Lions and Unicorns Chess. With the 16 standard pieces and 4 powerful leapers. (10x8, Cells: 80) [All Comments] [Add Comment or Rating]
David Cannon wrote on 2020-12-22 UTC

You mention that Jetan has long fascinated you. But I see few parallels between this game and Jetan. Can you please explain the connection and/or inspiration?

Who is Behind the Chess Variant Pages?. The editors, past editors, contributors, and inventors behind this site.[All Comments] [Add Comment or Rating]
David Cannon wrote on 2020-06-29 UTCExcellent ★★★★★

Welcome to our two new editors. It's great to see some new blood. 

Next step : see some new blood in terms of contributors, not just editors, too. I'll try to find time to design a new variant or two myself, if I can get some letup from my 70-hours a week job, but I'd also love to see a lot more game designers get on board.

Chess+. Players choose when and where to place their pieces behind the pawns.[All Comments] [Add Comment or Rating]
David Cannon wrote on 2020-05-27 UTCExcellent ★★★★★

Great idea. I have always loved Fischerrandom Chess, but I really don't like the way it gives players no control over where their pieces start. I also consider Fischer's castling rule to be cludgy and it's hard to believe that a man of his genius came up with that. Your project fixes those shortcomings.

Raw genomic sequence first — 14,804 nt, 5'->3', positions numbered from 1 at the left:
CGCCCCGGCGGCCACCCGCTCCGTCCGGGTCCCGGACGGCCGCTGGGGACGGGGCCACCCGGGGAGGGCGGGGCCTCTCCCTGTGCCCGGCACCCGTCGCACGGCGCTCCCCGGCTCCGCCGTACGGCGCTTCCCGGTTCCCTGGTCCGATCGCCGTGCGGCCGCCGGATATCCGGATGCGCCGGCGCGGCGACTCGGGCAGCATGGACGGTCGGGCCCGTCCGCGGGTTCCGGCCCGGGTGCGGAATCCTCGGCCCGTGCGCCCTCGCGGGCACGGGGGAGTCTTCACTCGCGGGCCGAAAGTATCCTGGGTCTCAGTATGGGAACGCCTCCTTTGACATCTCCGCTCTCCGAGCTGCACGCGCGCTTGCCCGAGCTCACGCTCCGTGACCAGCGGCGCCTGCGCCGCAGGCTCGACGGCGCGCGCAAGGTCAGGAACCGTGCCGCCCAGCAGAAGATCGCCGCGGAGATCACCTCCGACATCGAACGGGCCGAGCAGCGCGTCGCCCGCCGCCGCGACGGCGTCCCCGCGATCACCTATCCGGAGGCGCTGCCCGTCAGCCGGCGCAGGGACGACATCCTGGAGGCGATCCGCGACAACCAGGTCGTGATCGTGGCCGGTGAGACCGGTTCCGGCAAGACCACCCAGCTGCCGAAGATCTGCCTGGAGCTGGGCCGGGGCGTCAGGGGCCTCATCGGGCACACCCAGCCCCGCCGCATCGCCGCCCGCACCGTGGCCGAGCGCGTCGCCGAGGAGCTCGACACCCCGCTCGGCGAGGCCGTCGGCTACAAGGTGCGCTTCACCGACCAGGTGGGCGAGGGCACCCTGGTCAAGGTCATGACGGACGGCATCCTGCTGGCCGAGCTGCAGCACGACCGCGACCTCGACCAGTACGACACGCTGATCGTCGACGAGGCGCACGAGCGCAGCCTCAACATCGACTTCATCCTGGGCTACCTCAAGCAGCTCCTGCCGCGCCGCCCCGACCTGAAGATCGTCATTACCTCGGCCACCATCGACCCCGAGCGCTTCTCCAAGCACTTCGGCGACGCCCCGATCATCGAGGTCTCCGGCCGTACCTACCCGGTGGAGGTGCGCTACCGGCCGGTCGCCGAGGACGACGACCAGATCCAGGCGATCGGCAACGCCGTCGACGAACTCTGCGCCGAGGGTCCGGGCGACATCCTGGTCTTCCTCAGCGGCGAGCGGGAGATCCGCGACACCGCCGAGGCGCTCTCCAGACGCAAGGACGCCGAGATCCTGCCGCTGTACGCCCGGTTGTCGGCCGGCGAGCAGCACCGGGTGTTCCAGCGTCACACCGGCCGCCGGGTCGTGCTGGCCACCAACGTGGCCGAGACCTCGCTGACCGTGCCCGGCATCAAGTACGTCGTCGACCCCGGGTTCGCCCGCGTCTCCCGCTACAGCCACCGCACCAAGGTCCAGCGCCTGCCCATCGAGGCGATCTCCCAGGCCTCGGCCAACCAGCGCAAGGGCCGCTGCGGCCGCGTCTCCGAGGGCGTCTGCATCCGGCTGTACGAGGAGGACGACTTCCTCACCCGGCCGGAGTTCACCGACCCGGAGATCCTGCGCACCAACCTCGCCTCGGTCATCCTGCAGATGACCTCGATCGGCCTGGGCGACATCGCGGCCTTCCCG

One tweak I'd make if it were up to me is to require both players to enter ALL their pieces before making any other moves. White would enter a piece, followed by black, and they'd take it in turns to enter pieces, one at a time, until the first and eighth ranks were full. Of course, Bishops must be required to be on different coloured squares. 

Spartan Chess. A game with unequal armies. (8x8, Cells: 64) [All Comments] [Add Comment or Rating]
David Cannon wrote on 2020-04-08 UTCExcellent ★★★★★

I don't usually like games with different armies, but this is an exception. You've put a lot of thought into making a game whose different armies are not unevenly matched. For sure, the Spartan side lacks a Queen and its army appears to be slightly less powerful, but that is compensated for by the presence of two kings, both of which must be checkmated/captured.